Washington State goes after Asylum Playing Cards
I wrote last year about Asylum Playing Cards, a “failed” Kickstarter campaign that had received unwanted attention from the Washington State Attorney General’s office. At the time, the AG had brought charges against both the company and the owner, alleging misrepresentation, failure to deliver the promised goods and a failure to issue refunds to backers.
A judgment is handed down
The court judgment came down on July 27, but the news wasn’t picked up by Polygon until September 11. According to the AG’s press release, the King County court has ordered that both Edward J. Polchlopek III (aka Ed Nash) and the company, Altius Management, are on the hook for $54,851 in fees, fines and restitution. It breaks down like this:
- $668 – Restitution for the 31 backers (getting their reward money back)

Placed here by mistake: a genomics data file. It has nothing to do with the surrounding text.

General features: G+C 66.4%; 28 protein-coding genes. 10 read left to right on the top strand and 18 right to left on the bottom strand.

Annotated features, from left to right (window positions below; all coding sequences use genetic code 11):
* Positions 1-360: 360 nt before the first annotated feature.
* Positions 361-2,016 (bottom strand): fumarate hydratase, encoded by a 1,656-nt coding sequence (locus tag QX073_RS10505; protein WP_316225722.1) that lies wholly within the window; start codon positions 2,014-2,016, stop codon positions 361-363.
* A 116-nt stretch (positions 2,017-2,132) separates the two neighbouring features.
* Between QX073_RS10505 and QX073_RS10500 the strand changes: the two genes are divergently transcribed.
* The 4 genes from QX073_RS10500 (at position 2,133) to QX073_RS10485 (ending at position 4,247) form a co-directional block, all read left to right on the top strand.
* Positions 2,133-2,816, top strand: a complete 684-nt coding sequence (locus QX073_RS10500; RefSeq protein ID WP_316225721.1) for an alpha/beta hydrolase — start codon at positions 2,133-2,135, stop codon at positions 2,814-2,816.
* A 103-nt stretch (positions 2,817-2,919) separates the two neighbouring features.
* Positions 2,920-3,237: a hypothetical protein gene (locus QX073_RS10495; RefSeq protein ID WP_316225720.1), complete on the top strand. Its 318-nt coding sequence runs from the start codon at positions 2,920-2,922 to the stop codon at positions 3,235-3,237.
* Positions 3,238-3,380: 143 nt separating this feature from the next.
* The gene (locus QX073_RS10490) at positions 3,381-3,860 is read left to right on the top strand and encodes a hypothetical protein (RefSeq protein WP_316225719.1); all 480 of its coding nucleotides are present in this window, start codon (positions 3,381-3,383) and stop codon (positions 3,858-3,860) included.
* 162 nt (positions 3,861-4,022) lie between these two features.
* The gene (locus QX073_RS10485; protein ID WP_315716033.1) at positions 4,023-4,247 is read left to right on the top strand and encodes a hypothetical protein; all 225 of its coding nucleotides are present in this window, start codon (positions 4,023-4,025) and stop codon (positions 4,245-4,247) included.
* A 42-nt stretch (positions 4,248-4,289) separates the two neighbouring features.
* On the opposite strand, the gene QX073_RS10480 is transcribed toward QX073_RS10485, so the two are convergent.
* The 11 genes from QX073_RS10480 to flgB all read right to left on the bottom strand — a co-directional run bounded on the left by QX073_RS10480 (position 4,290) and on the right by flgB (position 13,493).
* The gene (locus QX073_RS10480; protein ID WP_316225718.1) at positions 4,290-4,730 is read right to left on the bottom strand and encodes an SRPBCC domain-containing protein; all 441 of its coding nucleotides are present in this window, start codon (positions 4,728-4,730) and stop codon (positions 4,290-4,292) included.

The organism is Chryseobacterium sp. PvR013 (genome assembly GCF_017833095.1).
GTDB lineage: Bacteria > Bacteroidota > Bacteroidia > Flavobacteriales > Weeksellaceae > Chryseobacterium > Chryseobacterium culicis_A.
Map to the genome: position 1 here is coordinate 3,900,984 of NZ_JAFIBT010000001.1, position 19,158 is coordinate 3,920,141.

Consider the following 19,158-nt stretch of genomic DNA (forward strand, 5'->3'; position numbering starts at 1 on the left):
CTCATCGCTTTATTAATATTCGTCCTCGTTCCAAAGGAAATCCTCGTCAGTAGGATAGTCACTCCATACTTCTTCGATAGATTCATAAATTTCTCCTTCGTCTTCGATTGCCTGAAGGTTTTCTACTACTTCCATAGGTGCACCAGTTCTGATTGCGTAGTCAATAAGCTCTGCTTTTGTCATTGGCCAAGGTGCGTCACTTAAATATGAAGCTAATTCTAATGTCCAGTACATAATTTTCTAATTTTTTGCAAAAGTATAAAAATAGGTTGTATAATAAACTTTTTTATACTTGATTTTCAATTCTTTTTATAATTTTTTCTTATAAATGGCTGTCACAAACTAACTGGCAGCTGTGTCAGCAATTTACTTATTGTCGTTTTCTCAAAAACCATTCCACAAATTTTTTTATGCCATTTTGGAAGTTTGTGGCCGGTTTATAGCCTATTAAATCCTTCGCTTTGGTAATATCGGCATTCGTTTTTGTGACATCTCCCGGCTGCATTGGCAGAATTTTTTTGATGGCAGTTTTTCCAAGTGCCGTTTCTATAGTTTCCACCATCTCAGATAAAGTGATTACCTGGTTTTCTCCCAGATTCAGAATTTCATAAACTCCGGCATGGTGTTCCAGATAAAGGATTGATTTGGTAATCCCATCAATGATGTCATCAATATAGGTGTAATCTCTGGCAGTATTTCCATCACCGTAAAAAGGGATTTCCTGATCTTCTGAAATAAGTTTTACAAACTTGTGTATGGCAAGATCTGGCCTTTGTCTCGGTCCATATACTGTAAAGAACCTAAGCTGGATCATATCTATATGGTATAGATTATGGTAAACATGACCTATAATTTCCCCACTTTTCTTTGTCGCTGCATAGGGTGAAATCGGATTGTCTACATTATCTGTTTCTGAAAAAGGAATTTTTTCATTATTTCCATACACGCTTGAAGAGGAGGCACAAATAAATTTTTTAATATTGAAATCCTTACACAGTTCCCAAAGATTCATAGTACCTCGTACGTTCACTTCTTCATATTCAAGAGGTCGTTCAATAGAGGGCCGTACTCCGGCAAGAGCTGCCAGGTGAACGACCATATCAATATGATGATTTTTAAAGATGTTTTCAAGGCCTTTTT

- $23,183 – Payment of costs and fees for bringing the lawsuit
- $31,000 – Fines for violating the state Consumer Protection Act ($1,000 for each backer)
It remains to be seen whether or not that $668 makes it into consumers’ hands. Remember the FTC’s settlement with the creator of The Doom That Came To Atlantic City’s Kickstarter, which acknowledged that the money had already been spent and did not require payment.
What went wrong?
The Kickstarter raised just over $25,000 all the way back in 2012, with a promised delivery date of December 2012. Communication from Altius and Nash went silent in 2013, with no delivery of any cards to backers. Washington State was alerted to the fact that 31 of the project’s 810 total backers were residents of their state, and brought the first state lawsuit against a Kickstarter creator in April 2014.
Backers are receiving their copies?
In spite of the court’s decision, there are reports in the comment thread of the Kickstarter page that backers are starting to receive their promised rewards. From what commenters are saying, there doesn’t seem to be any rhyme or reason behind where the finished copies show up. They probably aren’t heading to Washington State anytime soon, though. For legal services related to your Kickstarter campaign or game development, why not contact a game lawyer?